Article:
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Daily News Analysis

Russian banks to open joint rial accounts in Iran

Crescent International

Countries subjected to US-led sanctions are finding creative ways to overcome their ill effects as demonstrated by arrangements made between Iran and Russia. Arrangements have been made for exporters in the two countries to receive payments in local currency using branches in their respective capitals. This is a major step forward in thwarting the illegally-imposed sanctions on both countries.

Monday May 4, 2015, 09:14 DST

Iran and Russia have taken major steps to boost trade between the two countries by using local currencies, bypassing the dollar exchange mechanism. Tehran announced that it plans to establish joint rial accounts for Russian banks in Iran.

“Representatives from two Russian banks visited Tehran last week and discussed the matter with officials from the Central Bank of Iran (CBI),” said Mehdi Sanai, Iran's ambassador to Moscow.

“Once the CBI gives its approval, the Russian banks will have joint rial-based accounts in Iran,” Sanai was quoted by IRNA as saying.

The aim is to facilitate receipt of payments by Iranian exporters to Russia. Arrangements have been made with Mir Business Bank (MBB)—the Moscow-based offshoot of Bank Melli Iran (BMI)—to facilitate such transactions. BMI board members recently visited the Russian capital and made arrangements to activate its currency exchange office in Moscow.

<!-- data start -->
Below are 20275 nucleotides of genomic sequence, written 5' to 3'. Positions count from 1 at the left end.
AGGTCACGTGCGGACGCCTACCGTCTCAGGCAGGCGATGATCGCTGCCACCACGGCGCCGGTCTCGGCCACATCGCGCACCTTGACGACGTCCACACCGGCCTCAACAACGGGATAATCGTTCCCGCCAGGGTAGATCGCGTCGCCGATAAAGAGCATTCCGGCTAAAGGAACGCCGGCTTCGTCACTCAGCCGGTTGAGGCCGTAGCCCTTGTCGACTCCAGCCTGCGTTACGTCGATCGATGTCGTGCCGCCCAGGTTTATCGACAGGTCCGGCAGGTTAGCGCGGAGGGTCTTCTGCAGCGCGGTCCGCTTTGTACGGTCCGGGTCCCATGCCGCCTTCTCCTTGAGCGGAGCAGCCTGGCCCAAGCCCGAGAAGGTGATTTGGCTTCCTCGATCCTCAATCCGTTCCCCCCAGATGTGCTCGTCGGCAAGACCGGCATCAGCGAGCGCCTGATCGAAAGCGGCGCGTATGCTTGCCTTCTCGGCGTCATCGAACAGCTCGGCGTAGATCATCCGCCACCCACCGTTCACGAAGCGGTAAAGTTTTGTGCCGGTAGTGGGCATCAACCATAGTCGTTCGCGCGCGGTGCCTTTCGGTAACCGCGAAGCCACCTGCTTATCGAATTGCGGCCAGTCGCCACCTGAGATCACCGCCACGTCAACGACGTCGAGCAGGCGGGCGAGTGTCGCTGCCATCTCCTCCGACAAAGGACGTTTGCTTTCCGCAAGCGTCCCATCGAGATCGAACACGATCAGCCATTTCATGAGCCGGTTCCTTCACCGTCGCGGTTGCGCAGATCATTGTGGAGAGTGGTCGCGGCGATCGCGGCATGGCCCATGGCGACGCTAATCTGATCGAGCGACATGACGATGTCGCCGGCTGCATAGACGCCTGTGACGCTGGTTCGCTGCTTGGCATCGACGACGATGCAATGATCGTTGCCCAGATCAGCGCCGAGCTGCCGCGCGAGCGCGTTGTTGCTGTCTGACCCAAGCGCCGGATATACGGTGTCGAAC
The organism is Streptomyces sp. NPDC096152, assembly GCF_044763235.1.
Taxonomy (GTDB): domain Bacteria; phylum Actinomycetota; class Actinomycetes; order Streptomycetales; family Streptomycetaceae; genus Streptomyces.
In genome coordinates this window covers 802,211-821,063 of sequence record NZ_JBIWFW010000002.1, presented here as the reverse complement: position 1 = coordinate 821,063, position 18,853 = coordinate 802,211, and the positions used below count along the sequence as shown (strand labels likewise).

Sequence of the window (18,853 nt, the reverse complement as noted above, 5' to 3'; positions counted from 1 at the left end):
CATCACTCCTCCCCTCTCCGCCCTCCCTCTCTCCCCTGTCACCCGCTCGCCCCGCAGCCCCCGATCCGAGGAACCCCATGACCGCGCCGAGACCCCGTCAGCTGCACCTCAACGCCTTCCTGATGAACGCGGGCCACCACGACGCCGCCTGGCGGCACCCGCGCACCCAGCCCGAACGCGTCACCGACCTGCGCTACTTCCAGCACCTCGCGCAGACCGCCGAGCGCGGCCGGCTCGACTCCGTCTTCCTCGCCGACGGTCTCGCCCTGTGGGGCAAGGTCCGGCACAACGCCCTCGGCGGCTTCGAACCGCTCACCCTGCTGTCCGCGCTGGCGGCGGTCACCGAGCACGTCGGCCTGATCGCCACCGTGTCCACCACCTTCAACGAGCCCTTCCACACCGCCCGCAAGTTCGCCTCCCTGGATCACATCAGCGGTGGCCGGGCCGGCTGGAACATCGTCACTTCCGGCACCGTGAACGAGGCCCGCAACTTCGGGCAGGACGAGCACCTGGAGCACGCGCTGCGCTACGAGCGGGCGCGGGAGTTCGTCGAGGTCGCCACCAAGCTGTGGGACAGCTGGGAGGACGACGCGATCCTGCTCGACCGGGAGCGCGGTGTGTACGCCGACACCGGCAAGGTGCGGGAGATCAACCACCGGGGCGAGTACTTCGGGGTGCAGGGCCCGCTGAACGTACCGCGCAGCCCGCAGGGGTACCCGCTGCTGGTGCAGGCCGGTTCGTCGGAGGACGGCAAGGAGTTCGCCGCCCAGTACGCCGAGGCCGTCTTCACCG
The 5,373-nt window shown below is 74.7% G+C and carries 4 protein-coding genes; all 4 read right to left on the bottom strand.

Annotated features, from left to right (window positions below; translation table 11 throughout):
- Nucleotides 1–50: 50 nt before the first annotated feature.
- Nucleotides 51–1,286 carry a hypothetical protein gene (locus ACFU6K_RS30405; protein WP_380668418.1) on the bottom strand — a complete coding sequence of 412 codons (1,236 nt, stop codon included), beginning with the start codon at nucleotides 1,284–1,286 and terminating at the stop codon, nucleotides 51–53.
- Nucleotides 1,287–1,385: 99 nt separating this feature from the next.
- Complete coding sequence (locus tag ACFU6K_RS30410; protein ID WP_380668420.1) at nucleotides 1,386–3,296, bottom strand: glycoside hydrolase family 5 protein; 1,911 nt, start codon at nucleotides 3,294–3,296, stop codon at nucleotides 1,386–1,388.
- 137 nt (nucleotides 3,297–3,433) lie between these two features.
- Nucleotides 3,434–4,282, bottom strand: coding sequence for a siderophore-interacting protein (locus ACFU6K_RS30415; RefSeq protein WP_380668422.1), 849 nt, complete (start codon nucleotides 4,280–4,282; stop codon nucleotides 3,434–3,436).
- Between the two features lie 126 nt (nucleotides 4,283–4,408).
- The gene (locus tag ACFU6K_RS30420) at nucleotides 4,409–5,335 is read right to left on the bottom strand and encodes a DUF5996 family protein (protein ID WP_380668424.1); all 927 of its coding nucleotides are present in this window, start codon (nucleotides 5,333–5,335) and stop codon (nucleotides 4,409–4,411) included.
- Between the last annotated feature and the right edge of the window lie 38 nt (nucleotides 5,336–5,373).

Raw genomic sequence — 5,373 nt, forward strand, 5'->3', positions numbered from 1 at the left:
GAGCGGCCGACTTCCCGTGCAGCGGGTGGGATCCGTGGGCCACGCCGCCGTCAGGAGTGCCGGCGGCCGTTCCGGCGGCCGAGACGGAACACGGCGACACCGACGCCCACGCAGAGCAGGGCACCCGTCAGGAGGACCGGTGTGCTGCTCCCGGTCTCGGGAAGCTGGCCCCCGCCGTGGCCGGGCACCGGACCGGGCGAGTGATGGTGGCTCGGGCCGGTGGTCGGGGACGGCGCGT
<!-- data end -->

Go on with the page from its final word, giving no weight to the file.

On April 26, Gholam-Reza Panahi, deputy governor for currency affairs of Bank Melli Iran, said the mechanism would enable Iranian exporters to transfer payments in rubles from their Russian clients to Iran through Mir Business Bank.

MBB will also facilitate opening of letters of credit for Iranian exporters. Both Iran and Russia have been subjected to a series of draconian US-engineered sanctions that are aimed at crippling their economies. The precipitous drop in the price of oil since last June is part of the same policy. Barter trade and trading in local currencies have been found to be useful mechanisms for bypassing the dollar and euro and overcoming the negative effects of sanctions.

The US and its European allies have imposed sanctions on Iran by alleging that Iran’s nuclear program has a military component, an allegation Tehran has vigorously denied. Russian businesses and individuals have been subjected to sanctions over the US-European engineered crisis in Ukraine. The US and its Nato allies accuse Moscow of supporting anti-government protesters in eastern and southern Ukraine.

The legitimately elected government of Ukraine was overthrown through a US-Nato sponsored coup d’etat and while Russia is trying to protect its citizens in Ukraine, the West accuses it of instigating anti-government protesters. Russia denies the allegation. Instead, it has accused—not without justification—of imposing an anti-Russian regime in Kiev. While these allegations are traded, both Russia and Iran have found a way around these sanctions.

Tehran is also working on plans to start similar local currency trade plans with Turkey and Iraq. Arrangements with Turkey are fairly advanced while those with Iraq are still being worked out.


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